Mapping the increasing sophistication of students’ understandings of plate tectonics: A learning progressions approach

Scott P. McDonald, Kathryn Bateman, Helen Gall, Arzu Tanis-Ozcelik, Aubree Webb, Tanya Furman

Research output: Contribution to journalArticle

2 Scopus citations

Abstract

Plate tectonics is the organizing paradigm of geosciences, but it is also conceptually complex, and students often struggle with developing a system level understanding of the earth. This article reports on research designed to create a characterization of the different levels of sophistication around plate tectonics in the form of a learning progression for middle grades (grades 6–9). A learning progression is an educational research construct that can guide curriculum, assessment, and instruction by creating a description not just of students’ misunderstandings but of a sequential pattern of increasingly sophisticated and productive student conceptions. This article reports on research findings from a 7-year National Science Foundation-funded project focused on the teaching and learning of earth and space science, which engaged in hundreds of conceptual interviews with students in diverse contexts across the state of Pennsylvania. This article focuses on the implications for higher education faculty in geosciences with regard to the preparation of students, the likely alternative conceptions they may hold, and hence instructional approaches to help their ideas mature toward a normative scientific understanding.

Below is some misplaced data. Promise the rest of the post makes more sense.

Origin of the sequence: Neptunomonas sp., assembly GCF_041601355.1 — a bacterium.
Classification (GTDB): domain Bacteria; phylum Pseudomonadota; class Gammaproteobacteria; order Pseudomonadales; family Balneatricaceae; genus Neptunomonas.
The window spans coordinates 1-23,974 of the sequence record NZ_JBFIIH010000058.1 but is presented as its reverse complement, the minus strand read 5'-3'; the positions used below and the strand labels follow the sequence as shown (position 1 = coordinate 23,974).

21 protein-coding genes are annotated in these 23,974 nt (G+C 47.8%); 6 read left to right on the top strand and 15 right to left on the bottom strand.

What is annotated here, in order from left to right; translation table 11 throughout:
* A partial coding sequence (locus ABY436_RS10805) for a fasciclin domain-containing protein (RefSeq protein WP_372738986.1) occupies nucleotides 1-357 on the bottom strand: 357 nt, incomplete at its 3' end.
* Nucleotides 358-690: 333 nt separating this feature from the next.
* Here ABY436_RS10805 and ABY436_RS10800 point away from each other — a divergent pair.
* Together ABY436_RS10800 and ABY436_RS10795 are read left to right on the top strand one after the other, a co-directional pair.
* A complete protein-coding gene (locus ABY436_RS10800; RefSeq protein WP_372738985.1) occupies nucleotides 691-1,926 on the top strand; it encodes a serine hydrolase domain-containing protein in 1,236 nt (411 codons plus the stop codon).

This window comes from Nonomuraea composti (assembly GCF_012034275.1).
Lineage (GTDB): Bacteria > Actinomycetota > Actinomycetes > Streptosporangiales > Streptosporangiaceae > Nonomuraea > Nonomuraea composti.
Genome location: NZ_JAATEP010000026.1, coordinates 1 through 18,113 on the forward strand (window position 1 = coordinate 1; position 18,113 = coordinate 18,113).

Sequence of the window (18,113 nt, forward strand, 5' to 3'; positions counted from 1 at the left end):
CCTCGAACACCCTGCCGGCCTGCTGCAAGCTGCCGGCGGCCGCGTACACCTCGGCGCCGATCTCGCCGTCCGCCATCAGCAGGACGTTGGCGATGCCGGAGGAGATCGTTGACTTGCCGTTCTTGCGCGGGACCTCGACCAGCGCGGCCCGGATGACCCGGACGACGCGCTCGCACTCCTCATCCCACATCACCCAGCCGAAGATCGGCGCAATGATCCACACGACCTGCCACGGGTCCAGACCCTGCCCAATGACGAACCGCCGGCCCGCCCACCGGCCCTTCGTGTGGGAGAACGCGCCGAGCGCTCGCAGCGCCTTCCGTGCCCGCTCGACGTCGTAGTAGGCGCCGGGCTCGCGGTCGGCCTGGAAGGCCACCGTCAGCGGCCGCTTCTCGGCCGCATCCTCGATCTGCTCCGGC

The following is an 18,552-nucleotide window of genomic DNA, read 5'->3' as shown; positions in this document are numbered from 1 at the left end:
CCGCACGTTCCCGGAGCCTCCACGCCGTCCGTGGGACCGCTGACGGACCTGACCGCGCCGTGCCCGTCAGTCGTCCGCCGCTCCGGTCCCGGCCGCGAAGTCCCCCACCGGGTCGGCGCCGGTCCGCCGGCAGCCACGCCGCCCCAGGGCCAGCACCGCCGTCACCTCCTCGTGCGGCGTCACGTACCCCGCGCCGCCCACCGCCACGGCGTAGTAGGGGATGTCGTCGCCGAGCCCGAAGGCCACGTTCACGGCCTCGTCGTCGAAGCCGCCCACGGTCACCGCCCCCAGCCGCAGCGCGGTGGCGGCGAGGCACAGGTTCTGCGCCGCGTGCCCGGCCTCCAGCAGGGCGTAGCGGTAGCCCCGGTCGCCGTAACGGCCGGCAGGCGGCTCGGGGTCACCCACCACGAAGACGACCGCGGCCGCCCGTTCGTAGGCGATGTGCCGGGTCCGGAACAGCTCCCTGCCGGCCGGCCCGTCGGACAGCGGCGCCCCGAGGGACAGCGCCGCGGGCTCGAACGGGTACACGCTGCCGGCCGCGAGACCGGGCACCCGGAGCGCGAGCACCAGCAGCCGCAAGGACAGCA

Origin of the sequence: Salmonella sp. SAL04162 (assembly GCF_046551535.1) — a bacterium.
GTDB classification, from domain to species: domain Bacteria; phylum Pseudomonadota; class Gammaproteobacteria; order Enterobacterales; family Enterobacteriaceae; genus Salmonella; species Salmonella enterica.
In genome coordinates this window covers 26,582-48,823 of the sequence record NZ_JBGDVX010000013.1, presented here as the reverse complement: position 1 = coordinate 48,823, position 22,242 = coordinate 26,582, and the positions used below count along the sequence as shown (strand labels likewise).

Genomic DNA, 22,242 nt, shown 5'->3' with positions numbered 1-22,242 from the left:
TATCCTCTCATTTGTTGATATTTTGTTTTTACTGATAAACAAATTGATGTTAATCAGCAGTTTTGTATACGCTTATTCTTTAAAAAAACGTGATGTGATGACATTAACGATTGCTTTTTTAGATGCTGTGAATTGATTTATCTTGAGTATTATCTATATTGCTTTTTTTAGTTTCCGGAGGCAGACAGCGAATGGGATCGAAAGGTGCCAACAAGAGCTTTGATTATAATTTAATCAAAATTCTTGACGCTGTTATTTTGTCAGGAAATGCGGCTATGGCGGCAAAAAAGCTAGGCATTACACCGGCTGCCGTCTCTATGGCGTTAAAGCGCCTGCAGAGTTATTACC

Original languageEnglish (US)
Pages (from-to)83-96
Number of pages14
JournalJournal of Geoscience Education
Volume67
Issue number1
DOIs
StatePublished - Jan 2 2019

All Science Journal Classification (ASJC) codes

  • Education
  • Earth and Planetary Sciences(all)

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